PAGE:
The Brothers Wolfe by Australian author Steve Hawke, is a riveting story about dark family secrets and the interweaving of relationships.
Set mainly in Perth, WA in the 1980s, the storyline features many characters. There are shifting timelines, and multiple perspectives and places. At first, I thought this would get confusing, but each chapter was labelled with the date and location so readers can understand where and when they are.
Elliot Wolfe is a young man striving for achievement. He is motivated to take advantage of opportunities and indeed, to create opportunities to meet his own needs. He’s exhilarated with making deals that fill his pockets and being surrounded by the ruling class.
Athol Wolfe is twelve years younger than his brother Elliot and still trying to find his life purpose.
Not wanting to join the family business, a men’s haberdashery started by his grandfather or follow in his brother’s footsteps, he wants to forge a path of his own.
The author has created believable characters with human flaws that drive the plot in a slow but steady burn, focusing on family relations and dysfunction. It is his ability to have me going back and forth on how I felt about the brothers that made me enjoy the book; it made everything more real and gritty.
As the storyline progresses, readers will gain more wisdom and insight contributing to the supporting character’s path in life. I loved Mitzi, Elliot’s French girlfriend and had a picture of what she looked like in my head, she has plenty of sass with big dreams for her future.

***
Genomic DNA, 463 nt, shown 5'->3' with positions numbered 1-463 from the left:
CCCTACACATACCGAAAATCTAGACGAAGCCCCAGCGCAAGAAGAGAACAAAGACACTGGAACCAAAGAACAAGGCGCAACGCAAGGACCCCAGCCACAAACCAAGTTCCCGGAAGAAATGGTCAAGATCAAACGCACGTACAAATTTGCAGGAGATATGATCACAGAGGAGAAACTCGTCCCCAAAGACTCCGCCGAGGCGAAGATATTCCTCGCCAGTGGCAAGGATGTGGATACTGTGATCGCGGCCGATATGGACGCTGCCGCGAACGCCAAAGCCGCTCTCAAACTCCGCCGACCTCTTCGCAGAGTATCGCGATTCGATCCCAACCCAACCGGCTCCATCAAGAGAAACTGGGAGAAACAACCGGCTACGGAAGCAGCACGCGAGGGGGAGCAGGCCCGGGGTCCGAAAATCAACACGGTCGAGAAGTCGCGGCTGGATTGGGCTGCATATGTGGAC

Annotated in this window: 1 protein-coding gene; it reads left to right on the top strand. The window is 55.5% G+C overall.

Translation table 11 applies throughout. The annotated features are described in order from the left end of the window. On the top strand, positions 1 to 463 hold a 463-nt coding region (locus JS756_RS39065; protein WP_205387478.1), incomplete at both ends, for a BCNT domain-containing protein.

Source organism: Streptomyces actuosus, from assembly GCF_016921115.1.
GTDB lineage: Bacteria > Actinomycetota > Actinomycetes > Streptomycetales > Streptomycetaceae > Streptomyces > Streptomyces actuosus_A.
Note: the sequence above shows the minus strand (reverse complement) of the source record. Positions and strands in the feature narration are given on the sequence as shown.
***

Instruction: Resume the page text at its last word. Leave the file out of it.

I enjoyed the many aspects of The Brothers Wolfe. The story is beautifully written, insightful, and loaded with twists and turns that grab the reader’s attention. Hawkes’ writing is stellar, his narrative voice compelling, and filled with emotional depth. The Western Australian business trade including real-life characters and places are weaved nicely into the storyline.
I feel this is ultimately a story about what it means to grow up in search of one’s identity but also freedom and the ability to choose one’s direction regardless of the circumstances. And, to also be aware of your choices as eventually, they will catch up with you.
The cover is clever. I love the simplicity of the artwork, beautifully paired with hand lettering; it has such a sweeping feel that matches the novel’s epic tale.
I recommend it for those who like Australian stories with historical elements.
A selection of our Beauty and Lace Club members are reading The Brothers Wolfe by Steve Hawke. You can read their comments below, or add your own review.
My love of books started at a very young age. My mum has always been a reader and encouraged me to read, buying me endless book from classic fairy tales advancing to the world of Enid Blyton, CS Lewis, Louisa May Alcott, Kathryn Kenny, Carolyn Keene, Francine Pascal. In my adult years the list of authors is endless and every room in my house is filled with books.
One of my favourite novels is Narnia which has always has a special place in my heart. I was diagnosed with Type 1 Diabetes in 1978 and when I was given this book to read it let me escape to another world where I felt like I was in the book with all the characters, it wasfun and exciting to escape from reality and eased the ups and downs of the disease at such a young age.
In books nothing is impossible and there is endless potential and hundreds of places to explore or being taken to places that are only made up from the authors’ great minds, the past and future to navigate, characters lives you step into taking you on an emotional rollercoaster ride or being scared out of your wits. I can experience things that I can’t in real life because they’re not possible or real. It challenges my perspective and mindset expanding my worldview.
I find joy, comfort and peace with books, many people may not get it, but I know bookworms like me truly understand. Reading makes my heart happy.